More than 78 million strong, baby boomers are reaching retirement age (65) at a record pace—10,000 per day, to be exact, according to the Pew Research Center — and living years longer than previous generations. By the time all the boomers will have turned 65 in 2030, 18 percent of the nation’s population will be at least that age, according to the research center’s projections. Compare that to the population makeup just four years ago, when a little more than 10 percent of Americans were ages 65 and older.
This drastic change in U.S. demographics is creating both challenges and opportunities for home builders and developers as they seek to manage the desires and expectations of this influential segment of the population. Neighborhoods and home designs are evolving to match new lifestyle preferences.
According to multiple experts, boomers’ most prominent predilections fall into three main categories:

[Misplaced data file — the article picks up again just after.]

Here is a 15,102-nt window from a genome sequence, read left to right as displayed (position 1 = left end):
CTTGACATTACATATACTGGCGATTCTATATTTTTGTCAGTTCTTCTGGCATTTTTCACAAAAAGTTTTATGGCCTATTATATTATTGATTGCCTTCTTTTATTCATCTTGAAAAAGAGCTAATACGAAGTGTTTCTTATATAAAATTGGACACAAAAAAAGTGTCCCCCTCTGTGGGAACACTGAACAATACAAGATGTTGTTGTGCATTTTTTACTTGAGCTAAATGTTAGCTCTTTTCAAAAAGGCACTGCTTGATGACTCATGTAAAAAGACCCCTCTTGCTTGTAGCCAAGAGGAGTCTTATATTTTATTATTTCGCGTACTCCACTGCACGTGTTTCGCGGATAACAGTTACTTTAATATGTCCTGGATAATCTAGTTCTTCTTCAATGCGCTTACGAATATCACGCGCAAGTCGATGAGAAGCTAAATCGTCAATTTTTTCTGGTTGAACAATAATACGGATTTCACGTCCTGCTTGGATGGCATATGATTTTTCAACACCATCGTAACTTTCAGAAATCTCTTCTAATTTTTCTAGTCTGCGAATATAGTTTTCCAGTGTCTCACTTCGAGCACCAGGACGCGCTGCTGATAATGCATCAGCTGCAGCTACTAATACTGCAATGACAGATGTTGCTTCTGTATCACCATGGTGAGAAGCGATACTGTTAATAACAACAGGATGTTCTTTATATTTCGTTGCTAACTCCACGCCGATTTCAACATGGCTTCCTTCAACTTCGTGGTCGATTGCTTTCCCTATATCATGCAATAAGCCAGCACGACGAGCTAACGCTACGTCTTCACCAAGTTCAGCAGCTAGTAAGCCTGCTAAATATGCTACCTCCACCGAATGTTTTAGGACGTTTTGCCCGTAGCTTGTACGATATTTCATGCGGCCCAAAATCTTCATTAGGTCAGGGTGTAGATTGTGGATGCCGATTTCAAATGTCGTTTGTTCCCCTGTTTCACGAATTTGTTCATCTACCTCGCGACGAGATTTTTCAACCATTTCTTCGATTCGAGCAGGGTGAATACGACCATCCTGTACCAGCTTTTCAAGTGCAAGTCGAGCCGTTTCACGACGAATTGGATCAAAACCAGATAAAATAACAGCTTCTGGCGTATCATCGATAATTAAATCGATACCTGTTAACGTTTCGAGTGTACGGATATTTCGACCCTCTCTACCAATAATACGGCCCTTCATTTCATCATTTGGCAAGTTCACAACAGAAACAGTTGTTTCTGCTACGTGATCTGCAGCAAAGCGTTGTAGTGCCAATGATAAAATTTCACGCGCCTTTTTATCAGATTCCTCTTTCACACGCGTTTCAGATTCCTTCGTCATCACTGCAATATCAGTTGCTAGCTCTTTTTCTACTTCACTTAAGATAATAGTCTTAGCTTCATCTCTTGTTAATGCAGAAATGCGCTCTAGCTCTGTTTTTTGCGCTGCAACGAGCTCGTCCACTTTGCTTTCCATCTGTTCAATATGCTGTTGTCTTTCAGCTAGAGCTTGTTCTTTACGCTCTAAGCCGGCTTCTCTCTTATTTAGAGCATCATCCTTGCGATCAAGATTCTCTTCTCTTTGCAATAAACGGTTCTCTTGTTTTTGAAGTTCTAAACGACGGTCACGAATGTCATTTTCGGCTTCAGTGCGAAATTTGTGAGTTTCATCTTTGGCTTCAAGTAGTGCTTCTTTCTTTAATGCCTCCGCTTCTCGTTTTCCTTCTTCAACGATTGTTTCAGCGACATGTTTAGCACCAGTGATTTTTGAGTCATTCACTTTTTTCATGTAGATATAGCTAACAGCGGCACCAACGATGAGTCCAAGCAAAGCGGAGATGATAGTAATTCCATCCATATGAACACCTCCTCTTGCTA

Connection: Whether it be a family or neighbors, baby boomers want to form bonds with those around them. The age-old desire to retire alone, away from the noise, is becoming less prevalent as an increasing number of older adults crave connection with their neighbors.
Convenience: Development features have shifted from the extravagant to the practical as baby boomers desire simplicity and convenience in their busy lifestyles. With many working way beyond retirement age, older adults have less time to keep up with high-maintenance amenities. Larger yards are being replaced with outdoor rooms and bigger patios for entertaining guests. Yard design has shifted from high-maintenance lawns to decorative landscaping or flower beds for gardening enthusiasts.
Customization: Homes with multi-purpose flex rooms are popular with active boomers who might need office, entertainment or exercise space. Guest casitas and generational suites for “boomeranging” family members are gaining favor. Furthermore, boomers who have spent time caring for elderly parents also are planning ahead for their own age-related issues. Their preferences lean toward single-story layouts, wide doors and accessible bathrooms.
Thoughout history, the baby boom generation has redefined popular culture. And, there’s no reason to believe it won’t do the same for its members’ next life phase.
(Editor’s Note: Andy Warren is President of Maracay Homes, the Arizona subsidiary of the Weyerhaeuser Real Estate Company.)